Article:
An alien non-native species is a species which is not native to the local area / region or Scotland. The introduction of an alien species, either as a deliberate release or inadvertently through escapes can disrupt the natural balance of an ecosystem. Direct effects of an introduced species may include predation, habitat loss or augmentation, or competition for habitat and food resources. Indirect effects from alien species include the introduction and / or spread of diseases and parasites. Most non-native species are very difficult and expensive to eradicate or control once established.
Biosecurity issues are of increasing economic and ecological significance. According to a survey, 'An Audit of Alien Species in Scotland', conducted by Scottish Natural Heritage, there are approximately 1000 non native species present in Scotland and while most exist in small populations with little impact on native flora and fauna, a small but significant proportion of these non native species are invasive. Recognition of the importance of the prevention, control or eradication of non native invasive species, parasites and diseases local river catchments has resulted in Fishery Trusts across Scotland writing Biosecurity Plans to help address these concerns.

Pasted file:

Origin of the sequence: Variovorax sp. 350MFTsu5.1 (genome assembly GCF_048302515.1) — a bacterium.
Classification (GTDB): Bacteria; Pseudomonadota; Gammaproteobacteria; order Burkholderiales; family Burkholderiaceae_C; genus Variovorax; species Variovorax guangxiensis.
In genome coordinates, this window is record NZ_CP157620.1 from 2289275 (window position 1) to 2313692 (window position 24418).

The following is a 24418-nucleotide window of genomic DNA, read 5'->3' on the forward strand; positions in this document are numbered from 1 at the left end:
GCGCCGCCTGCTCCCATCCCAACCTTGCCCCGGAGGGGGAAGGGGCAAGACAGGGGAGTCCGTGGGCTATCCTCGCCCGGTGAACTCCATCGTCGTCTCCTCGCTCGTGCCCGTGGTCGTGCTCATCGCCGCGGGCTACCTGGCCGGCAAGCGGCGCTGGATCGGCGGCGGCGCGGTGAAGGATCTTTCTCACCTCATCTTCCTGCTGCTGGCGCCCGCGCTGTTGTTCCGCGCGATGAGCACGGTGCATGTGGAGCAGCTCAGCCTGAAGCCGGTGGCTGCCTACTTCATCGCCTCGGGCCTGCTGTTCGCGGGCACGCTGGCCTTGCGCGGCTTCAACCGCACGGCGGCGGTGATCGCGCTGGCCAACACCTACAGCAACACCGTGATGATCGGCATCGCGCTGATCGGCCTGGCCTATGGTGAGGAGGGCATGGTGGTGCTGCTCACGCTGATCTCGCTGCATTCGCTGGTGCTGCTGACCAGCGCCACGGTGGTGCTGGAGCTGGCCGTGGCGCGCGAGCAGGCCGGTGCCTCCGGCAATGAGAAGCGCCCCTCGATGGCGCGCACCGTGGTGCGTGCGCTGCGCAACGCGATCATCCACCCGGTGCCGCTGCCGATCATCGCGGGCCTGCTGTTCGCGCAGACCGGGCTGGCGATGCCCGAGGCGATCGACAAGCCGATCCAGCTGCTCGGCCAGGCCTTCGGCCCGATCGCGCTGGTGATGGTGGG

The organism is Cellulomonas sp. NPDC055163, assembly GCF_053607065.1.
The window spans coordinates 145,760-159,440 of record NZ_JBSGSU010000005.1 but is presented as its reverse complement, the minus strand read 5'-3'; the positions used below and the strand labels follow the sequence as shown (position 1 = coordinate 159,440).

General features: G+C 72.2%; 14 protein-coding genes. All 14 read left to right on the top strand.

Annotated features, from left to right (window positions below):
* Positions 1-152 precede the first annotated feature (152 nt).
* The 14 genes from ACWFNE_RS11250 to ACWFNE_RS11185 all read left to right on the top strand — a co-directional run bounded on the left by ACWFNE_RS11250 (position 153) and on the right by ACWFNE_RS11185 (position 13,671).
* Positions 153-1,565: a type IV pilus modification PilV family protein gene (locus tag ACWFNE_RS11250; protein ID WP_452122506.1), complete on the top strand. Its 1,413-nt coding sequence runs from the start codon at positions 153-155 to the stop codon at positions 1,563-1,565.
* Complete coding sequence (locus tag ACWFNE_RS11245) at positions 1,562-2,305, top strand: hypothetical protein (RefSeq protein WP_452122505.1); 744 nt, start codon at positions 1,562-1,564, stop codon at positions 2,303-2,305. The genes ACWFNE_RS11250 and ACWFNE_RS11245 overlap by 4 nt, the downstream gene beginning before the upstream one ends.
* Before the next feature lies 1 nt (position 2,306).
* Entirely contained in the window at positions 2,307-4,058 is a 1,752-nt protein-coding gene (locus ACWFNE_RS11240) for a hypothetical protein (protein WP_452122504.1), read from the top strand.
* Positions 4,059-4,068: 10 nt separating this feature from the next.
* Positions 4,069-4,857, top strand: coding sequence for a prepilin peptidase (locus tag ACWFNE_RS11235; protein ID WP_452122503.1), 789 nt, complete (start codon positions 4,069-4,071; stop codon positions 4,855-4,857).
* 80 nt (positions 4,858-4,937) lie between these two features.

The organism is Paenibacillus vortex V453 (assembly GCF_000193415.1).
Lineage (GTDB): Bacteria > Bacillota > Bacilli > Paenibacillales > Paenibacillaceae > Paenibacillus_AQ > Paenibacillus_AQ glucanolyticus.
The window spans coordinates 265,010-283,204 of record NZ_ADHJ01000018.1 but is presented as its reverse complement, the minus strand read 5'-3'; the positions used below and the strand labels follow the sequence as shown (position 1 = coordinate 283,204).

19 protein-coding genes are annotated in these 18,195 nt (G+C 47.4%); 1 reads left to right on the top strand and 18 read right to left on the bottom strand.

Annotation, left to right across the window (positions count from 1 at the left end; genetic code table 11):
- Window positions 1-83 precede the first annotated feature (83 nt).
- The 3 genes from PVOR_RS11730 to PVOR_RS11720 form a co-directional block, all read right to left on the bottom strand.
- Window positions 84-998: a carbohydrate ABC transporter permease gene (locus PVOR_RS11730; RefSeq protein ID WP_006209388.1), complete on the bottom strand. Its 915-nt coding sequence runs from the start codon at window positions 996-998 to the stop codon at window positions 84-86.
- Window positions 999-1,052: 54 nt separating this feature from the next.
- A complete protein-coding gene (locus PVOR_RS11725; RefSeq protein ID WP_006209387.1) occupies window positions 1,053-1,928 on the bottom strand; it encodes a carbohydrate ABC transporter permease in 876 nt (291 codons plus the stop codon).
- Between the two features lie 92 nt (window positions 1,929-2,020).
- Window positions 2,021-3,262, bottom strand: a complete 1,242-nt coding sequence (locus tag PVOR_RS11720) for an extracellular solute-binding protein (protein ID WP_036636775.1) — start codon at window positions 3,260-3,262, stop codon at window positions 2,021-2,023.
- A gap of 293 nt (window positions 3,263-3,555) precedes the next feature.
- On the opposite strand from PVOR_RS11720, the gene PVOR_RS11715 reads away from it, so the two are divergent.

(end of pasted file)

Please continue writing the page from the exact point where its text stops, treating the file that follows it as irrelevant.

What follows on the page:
The Nith Catchment Biosecurity Plan has now been published and is available to download from here
. It is the aim of the plan to unite different organisations and the general public in the prevention and control of invasive nonnative species (INNS) and anyone who is interested in helping with any of these projects will be welcomed.
Anglers have a key role to play in identifying, reporting and ensuring they do not intentionally or accidently introduce or spread damaging alien species.
Any sightings or questions regarding Biosecurity please contact Debbie Parke at the Nith Catchment Fishery Trust on 01387 740043